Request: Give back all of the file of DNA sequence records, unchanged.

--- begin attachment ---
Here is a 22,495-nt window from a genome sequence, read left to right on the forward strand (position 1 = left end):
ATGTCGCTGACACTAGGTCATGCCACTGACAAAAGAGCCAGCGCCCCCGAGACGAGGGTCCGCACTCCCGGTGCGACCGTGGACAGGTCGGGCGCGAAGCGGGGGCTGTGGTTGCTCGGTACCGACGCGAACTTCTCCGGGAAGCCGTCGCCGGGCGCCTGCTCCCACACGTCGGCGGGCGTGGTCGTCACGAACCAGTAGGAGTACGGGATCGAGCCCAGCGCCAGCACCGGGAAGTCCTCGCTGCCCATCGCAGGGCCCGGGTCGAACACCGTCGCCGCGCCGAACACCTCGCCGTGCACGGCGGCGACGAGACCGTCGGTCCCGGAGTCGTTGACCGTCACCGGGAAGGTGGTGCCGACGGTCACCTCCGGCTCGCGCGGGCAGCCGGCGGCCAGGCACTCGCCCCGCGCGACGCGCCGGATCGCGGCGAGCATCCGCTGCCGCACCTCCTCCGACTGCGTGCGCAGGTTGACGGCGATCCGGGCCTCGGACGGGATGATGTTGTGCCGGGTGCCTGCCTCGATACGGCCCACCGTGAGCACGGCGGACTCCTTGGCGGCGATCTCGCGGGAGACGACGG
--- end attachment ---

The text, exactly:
Here is a 22,495-nt window from a genome sequence, read left to right on the forward strand (position 1 = left end):
ATGTCGCTGACACTAGGTCATGCCACTGACAAAAGAGCCAGCGCCCCCGAGACGAGGGTCCGCACTCCCGGTGCGACCGTGGACAGGTCGGGCGCGAAGCGGGGGCTGTGGTTGCTCGGTACCGACGCGAACTTCTCCGGGAAGCCGTCGCCGGGCGCCTGCTCCCACACGTCGGCGGGCGTGGTCGTCACGAACCAGTAGGAGTACGGGATCGAGCCCAGCGCCAGCACCGGGAAGTCCTCGCTGCCCATCGCAGGGCCCGGGTCGAACACCGTCGCCGCGCCGAACACCTCGCCGTGCACGGCGGCGACGAGACCGTCGGTCCCGGAGTCGTTGACCGTCACCGGGAAGGTGGTGCCGACGGTCACCTCCGGCTCGCGCGGGCAGCCGGCGGCCAGGCACTCGCCCCGCGCGACGCGCCGGATCGCGGCGAGCATCCGCTGCCGCACCTCCTCCGACTGCGTGCGCAGGTTGACGGCGATCCGGGCCTCGGACGGGATGATGTTGTGCCGGGTGCCTGCCTCGATACGGCCCACCGTGAGCACGGCGGACTCCTTGGCGGCGATCTCGCGGGAGACGACGG